Donald Trump Jr and others on social media are sharing a photo of an elderly, grinning woman with an American flag, exploiting her image to suggest that the crowd that broke into the US Capitol two years ago was tame and nonviolent. But the picture has been misrepresented; AFP confirmed the woman was not a participant in the chaos in Washington, but a protester more than 1,000 miles away at a peaceful rally that same day in the state of Kansas.
"January 6th wasn't an insurrection! RT & pass it on," Trump Jr, former president Donald Trump's eldest son, wrote in posts sharing the image to Twitter and Truth Social on January 6, 2023, the anniversary of the deadly attempt to overturn the 2020 presidential election.
A similar post from conservative comedian Terrence Williams also racked up thousands of engagements on Facebook.
Screenshot from Truth Social taken January 10, 2023
Screenshot from Facebook taken January 10, 2023
The visual shows a woman wearing casual clothing and smiling as she carries a phone, a small American flag and a drinking cup. It stands in contrast to photos and videos of the many Capitol rioters who breached the building with military fatigues, protective gear or weapons, in an effort to derail certification of Joe Biden's November 2020 election victory.
The protester depicted in Trump Jr's tweet was not among the mob that overwhelmed the Capitol.
Photo taken from Kansas State Capitol
The original photo appeared in a January 6, 2021 Facebook post shared by KSN TV, a local television affiliate based in Wichita, Kansas.
Screenshot from Facebook taken January 10, 2023
The same rally-goer is visible from a different angle in a photo captured by KSNT, a different television station in Topeka. She can also be seen speaking with a security officer at the one-minute, 27-second mark of a video aired by WIBW, another Topeka station.
One clue that the photo of the protester is from the Kansas Statehouse, rather than the US Capitol: the painting on the wall behind her matches "Arrival of the Railroad," one of the murals displayed in the statehouse's rotunda, according to the Kansas Historical Society.
"That does appear to be the first floor rotunda of the Kansas State Capitol," said Bobbie Athon, director of communications for the Kansas Historical Society, who provided AFP with other photos from inside the statehouse.
Social media users have been falsely tying the picture to the US Capitol attack since hours after the violence broke out -- so much so that the image came to be known on the internet as "Capitol Meemaw," according to the meme encyclopedia Know Your Meme.
"She became the subject of misinformation memes on Jan 6, 2021 and her image was widely used as alleged proof that there was no riot," said Joan Donovan, research director of Harvard University's Shorenstein Center on Media, Politics and Public Policy, in a tweet.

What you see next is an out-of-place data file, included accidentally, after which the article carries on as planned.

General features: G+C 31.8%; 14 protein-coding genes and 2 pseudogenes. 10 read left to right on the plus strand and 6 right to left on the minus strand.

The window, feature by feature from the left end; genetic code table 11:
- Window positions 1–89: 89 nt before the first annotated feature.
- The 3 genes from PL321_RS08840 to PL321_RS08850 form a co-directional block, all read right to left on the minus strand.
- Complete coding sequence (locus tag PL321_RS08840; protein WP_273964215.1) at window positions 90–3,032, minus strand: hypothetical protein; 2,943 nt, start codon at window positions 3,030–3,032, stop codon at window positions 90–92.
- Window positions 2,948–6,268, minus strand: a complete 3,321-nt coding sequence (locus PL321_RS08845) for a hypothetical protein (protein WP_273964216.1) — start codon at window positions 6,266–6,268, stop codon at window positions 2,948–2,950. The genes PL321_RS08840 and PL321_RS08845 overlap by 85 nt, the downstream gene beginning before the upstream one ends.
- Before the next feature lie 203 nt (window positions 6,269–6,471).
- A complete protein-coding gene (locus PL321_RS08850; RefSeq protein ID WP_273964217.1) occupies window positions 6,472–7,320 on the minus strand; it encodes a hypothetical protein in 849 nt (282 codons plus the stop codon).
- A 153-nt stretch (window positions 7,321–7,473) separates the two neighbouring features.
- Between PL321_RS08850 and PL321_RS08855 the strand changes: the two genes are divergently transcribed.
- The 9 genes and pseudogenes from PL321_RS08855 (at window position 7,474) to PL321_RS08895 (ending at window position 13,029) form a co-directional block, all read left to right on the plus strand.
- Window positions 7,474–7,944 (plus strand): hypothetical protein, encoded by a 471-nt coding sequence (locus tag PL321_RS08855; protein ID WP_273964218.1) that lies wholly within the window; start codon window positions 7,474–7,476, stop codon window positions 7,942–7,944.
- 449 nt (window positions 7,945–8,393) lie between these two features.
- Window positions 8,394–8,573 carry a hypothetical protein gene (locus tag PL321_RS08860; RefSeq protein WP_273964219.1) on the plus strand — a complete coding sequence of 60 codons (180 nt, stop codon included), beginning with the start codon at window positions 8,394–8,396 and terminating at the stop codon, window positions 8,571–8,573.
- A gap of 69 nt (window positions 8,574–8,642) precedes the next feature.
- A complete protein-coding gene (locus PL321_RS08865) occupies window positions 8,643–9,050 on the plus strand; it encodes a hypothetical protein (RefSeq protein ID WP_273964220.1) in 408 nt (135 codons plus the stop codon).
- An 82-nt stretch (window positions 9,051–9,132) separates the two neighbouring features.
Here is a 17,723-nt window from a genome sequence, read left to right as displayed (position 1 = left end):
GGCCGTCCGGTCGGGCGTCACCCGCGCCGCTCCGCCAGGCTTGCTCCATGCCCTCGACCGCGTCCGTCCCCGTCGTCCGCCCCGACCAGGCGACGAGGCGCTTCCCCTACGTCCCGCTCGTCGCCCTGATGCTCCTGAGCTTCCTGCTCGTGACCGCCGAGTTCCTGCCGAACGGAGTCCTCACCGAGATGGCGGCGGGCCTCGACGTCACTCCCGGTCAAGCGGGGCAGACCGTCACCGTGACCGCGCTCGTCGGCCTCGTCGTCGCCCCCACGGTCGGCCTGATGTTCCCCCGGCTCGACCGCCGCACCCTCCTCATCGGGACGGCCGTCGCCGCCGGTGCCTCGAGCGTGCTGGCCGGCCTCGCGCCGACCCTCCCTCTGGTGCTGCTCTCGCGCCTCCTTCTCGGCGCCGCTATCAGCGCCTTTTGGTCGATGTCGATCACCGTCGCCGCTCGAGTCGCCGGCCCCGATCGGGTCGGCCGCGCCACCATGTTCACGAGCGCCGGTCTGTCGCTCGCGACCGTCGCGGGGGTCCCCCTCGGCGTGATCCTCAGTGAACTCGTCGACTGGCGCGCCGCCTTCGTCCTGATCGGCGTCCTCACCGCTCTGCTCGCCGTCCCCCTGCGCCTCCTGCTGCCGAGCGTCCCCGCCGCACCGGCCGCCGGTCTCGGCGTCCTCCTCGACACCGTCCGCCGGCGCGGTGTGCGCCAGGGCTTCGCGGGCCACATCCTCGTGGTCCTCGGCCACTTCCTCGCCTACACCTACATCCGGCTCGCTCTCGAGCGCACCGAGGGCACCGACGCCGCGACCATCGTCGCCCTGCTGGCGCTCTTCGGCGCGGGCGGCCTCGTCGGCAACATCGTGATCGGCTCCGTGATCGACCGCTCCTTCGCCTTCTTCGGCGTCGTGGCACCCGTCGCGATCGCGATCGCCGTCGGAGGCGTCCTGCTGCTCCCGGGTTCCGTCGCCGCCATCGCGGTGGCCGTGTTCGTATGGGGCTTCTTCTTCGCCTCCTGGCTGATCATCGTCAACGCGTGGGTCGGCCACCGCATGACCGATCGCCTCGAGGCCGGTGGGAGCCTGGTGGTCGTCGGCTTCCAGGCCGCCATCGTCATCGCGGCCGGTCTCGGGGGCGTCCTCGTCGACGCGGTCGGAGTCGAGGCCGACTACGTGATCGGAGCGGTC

BuzzFeed News first spoke to the woman pictured on the condition of anonymity days after the US Capitol attack, confirming she spent January 6, 2021 rallying at the Kansas State Capitol.
Who does the photo show?
Sean and April McCoy, who were identified in photos and local news reports as leaders at the Kansas State Capitol rally, told AFP the woman in the photo is named Jane Apter.
They said Apter is a member of a Topeka-based conservative activist group called "Kansas Patriots," for which Sean McCoy is president and April McCoy is vice president. The group -- which was previously known as the "Kansas Red Wave," according to reports -- does not have a website but runs a private Facebook group.
AFP received access to the Facebook group and confirmed Apter is a member. She is pictured in at least one post shared within the group.
"She was at our peaceful rally at the Capitol in Topeka, Kansas on January 6th," Sean McCoy said in a text message, adding that he acquired a permit for the event. "We have many people that saw her at the Topeka capitol on January 6th."
In addition to the Facebook profile listed in the "Kansas Patriots" private Facebook group, AFP found online videos, a book for sale and a public Instagram profile in Apter's name. April McCoy confirmed the Instagram account was Apter's.
AFP reached out to Apter through her social media profiles and an email address, but a response was not forthcoming.
However, when entered into PimEyes, a facial recognition search engine, photos from Apter's Facebook and Instagram pages were matched to the same photo from the Kansas Statehouse.
Apter's husband Charles Apter, from whom she is now separated, confirmed she is the person shown in the posts circulating online.
"The pictured person is in fact Jane Apter," Charles Apter told AFP in an email. "And, yes, she is in the Kansas State House and not at the US Capitol."
Approximately 140 police officers were assaulted during the US Capitol siege, and more than 950 people have been arrested in relation to the attack, their charges ranging from entering a restricted building to seditious conspiracy, according to the Justice Department.
Jane Apter is not listed among those charged.
AFP has debunked other misinformation about the insurrection here.